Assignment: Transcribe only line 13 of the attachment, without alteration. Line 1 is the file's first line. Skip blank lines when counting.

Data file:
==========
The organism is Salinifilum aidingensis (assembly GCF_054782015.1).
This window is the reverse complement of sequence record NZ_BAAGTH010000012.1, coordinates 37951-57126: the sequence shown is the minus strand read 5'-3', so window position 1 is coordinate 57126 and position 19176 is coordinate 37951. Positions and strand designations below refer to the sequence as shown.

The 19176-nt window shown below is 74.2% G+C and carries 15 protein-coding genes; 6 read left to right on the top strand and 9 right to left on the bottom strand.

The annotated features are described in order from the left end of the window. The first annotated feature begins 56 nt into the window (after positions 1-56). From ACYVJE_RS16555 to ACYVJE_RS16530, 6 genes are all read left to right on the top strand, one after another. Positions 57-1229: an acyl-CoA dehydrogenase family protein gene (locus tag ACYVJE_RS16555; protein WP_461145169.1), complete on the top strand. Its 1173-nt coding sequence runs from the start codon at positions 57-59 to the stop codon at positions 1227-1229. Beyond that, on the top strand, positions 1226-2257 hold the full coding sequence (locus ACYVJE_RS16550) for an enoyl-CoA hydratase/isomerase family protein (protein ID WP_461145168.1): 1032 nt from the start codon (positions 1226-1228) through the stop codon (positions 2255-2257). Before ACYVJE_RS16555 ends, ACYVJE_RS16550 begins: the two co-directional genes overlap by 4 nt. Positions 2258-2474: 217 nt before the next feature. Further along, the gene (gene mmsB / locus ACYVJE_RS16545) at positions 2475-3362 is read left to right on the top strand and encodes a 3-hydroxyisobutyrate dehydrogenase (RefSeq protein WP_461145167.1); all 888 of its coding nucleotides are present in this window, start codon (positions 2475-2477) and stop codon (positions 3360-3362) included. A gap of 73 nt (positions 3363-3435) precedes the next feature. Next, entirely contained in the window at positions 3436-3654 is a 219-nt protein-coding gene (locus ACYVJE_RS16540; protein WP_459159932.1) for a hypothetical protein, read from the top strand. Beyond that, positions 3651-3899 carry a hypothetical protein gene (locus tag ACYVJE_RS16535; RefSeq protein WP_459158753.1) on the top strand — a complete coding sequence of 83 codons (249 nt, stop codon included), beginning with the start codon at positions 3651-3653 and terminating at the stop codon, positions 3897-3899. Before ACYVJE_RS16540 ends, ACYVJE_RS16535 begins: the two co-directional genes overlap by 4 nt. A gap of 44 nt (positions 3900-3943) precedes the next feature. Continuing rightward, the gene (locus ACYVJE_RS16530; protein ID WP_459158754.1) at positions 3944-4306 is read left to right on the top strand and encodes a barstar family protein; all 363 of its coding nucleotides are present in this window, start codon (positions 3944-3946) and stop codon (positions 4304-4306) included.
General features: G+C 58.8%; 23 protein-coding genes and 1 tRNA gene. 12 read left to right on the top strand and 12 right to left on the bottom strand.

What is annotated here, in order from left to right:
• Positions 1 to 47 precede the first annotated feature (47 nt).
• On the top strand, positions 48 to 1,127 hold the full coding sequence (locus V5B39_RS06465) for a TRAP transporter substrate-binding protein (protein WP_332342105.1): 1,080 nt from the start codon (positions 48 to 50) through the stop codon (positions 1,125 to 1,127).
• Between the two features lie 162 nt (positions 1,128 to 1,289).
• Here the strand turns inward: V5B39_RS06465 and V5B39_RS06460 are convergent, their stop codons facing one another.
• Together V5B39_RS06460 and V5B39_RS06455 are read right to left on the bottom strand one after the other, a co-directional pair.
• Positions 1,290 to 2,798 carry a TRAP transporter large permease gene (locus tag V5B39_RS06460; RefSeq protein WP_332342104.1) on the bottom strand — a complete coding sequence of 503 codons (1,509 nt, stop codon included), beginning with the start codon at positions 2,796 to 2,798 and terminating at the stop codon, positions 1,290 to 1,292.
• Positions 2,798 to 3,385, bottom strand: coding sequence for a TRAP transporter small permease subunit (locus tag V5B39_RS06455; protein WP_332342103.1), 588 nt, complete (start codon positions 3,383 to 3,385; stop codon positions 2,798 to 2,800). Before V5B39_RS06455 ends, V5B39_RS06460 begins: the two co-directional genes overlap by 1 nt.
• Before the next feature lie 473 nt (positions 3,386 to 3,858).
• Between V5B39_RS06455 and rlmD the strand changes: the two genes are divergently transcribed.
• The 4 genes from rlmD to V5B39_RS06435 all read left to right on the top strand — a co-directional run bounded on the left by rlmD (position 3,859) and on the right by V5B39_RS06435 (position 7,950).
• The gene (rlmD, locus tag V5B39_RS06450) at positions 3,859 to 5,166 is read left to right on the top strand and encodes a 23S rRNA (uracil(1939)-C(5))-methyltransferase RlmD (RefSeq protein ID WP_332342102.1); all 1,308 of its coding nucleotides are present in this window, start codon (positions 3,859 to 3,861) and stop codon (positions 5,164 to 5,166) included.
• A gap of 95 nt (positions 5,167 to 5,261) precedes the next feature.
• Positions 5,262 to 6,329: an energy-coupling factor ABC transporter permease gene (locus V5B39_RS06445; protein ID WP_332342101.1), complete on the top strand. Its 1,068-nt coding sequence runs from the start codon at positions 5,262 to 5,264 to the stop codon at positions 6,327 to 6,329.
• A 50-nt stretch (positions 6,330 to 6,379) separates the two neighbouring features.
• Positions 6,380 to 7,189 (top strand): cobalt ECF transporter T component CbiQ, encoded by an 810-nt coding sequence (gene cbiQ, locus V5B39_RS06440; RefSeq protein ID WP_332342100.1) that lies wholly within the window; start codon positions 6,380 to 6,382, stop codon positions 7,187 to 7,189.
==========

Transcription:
• Positions 2,798 to 3,385, bottom strand: coding sequence for a TRAP transporter small permease subunit (locus tag V5B39_RS06455; protein WP_332342103.1), 588 nt, complete (start codon positions 3,383 to 3,385; stop codon positions 2,798 to 2,800). Before V5B39_RS06455 ends, V5B39_RS06460 begins: the two co-directional genes overlap by 1 nt.